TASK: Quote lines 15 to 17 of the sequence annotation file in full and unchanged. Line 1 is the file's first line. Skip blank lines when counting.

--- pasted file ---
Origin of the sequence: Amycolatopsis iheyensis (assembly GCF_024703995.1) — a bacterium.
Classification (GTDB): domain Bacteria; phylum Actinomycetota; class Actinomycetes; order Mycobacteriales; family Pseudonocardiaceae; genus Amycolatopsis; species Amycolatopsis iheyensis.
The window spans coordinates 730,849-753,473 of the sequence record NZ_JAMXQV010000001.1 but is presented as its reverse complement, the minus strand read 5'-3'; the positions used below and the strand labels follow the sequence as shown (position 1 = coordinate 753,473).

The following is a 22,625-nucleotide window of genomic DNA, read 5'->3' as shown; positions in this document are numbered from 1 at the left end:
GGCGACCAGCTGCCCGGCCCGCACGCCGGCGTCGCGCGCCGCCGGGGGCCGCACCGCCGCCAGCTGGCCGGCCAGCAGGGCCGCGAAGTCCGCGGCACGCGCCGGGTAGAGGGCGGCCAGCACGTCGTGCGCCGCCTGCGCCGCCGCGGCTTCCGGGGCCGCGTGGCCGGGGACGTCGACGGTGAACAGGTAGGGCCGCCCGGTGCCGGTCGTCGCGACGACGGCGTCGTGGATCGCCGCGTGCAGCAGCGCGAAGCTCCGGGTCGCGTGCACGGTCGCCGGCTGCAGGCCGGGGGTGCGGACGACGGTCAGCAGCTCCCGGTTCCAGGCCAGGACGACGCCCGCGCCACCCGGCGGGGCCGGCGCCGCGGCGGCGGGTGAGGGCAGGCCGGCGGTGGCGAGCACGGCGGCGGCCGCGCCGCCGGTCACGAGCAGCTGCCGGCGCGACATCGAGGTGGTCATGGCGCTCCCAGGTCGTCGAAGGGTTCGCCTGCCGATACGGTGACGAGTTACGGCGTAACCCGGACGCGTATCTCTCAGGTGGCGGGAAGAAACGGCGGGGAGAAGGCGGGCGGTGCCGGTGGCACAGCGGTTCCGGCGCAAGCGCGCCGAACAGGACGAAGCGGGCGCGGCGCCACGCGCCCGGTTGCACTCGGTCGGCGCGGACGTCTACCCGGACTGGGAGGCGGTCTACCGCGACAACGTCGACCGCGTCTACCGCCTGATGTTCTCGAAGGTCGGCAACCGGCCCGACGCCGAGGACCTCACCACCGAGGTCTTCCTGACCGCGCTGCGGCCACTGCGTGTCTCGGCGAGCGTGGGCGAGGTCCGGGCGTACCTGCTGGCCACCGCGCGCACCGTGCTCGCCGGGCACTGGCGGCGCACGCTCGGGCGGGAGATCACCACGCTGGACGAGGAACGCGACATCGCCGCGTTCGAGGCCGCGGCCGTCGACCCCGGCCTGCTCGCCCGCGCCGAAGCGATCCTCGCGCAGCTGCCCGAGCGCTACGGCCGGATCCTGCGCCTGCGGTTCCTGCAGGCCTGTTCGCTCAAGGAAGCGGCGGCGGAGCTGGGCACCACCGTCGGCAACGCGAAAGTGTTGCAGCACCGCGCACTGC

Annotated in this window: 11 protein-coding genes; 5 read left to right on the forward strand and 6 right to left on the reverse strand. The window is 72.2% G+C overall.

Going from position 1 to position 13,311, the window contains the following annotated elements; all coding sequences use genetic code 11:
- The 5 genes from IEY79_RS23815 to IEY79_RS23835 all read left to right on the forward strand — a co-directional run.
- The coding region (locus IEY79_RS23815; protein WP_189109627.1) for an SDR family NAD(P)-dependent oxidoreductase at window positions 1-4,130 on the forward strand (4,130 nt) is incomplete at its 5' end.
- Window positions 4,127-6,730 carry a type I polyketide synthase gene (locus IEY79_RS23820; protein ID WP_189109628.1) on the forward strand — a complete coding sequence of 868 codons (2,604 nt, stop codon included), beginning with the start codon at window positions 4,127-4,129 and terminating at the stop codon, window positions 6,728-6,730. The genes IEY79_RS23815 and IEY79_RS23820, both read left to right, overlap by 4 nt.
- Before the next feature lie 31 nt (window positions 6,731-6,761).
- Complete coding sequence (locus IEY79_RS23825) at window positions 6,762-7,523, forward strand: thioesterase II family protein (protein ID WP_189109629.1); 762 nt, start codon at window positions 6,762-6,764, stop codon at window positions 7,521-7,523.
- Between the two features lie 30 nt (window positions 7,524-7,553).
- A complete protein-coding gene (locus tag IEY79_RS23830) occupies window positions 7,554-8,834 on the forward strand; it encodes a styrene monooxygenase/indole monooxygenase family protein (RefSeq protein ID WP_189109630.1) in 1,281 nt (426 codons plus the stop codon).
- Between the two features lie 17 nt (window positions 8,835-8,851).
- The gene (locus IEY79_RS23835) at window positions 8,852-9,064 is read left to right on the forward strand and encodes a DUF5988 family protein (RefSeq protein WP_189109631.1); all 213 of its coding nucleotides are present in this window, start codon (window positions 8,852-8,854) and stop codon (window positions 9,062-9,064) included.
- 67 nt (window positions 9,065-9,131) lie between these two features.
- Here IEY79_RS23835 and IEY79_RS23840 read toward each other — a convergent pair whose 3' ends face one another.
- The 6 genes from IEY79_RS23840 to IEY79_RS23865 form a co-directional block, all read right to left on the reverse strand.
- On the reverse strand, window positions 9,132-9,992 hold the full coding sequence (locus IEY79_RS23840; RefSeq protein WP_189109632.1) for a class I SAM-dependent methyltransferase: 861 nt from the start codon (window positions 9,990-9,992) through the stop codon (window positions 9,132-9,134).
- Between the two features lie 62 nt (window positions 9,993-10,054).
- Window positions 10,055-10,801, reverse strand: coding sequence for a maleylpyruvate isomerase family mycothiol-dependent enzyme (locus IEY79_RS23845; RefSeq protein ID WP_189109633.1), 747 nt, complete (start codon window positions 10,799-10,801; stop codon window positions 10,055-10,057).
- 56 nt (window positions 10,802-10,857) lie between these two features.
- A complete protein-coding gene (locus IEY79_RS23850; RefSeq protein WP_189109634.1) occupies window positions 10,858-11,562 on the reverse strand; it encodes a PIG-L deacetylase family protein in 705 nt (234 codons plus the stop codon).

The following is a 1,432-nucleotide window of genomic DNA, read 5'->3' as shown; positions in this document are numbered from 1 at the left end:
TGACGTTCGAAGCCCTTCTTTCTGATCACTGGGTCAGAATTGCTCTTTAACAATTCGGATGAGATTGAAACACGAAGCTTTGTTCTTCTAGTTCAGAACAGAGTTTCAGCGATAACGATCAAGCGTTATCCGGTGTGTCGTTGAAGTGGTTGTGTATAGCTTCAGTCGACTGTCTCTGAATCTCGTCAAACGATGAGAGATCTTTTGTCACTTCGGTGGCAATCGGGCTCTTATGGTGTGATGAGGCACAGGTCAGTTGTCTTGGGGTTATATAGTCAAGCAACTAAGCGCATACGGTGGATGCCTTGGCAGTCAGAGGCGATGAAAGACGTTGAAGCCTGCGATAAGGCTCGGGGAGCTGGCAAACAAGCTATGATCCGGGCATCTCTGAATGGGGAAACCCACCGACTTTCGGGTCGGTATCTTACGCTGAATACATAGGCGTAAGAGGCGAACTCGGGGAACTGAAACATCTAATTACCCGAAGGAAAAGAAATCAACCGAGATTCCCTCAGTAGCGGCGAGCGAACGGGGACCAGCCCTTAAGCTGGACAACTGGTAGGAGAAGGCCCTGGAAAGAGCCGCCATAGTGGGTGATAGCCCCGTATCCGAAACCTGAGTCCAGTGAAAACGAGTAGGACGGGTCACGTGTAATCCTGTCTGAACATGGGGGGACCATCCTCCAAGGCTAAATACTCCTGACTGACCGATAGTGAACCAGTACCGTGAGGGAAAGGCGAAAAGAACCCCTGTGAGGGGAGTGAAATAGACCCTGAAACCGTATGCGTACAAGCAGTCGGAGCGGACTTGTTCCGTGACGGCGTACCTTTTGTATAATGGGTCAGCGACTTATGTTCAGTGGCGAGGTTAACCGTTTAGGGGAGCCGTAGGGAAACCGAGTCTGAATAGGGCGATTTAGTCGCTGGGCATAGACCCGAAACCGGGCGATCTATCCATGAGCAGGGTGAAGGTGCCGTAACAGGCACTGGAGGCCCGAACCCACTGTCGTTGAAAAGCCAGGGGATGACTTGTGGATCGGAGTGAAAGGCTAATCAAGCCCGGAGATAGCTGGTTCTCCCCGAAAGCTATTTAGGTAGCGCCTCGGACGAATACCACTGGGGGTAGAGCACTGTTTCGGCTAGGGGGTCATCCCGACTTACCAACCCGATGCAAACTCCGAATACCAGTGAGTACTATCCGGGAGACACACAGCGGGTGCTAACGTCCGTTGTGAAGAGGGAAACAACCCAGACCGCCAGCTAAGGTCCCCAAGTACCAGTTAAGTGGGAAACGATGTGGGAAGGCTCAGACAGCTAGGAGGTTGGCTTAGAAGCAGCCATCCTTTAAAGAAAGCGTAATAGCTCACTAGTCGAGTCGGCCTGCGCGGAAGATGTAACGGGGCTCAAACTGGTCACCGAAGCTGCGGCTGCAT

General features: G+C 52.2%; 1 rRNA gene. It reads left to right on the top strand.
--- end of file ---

- Between the two features lie 17 nt (window positions 8,835-8,851).
- The gene (locus IEY79_RS23835) at window positions 8,852-9,064 is read left to right on the forward strand and encodes a DUF5988 family protein (RefSeq protein WP_189109631.1); all 213 of its coding nucleotides are present in this window, start codon (window positions 8,852-8,854) and stop codon (window positions 9,062-9,064) included.
- 67 nt (window positions 9,065-9,131) lie between these two features.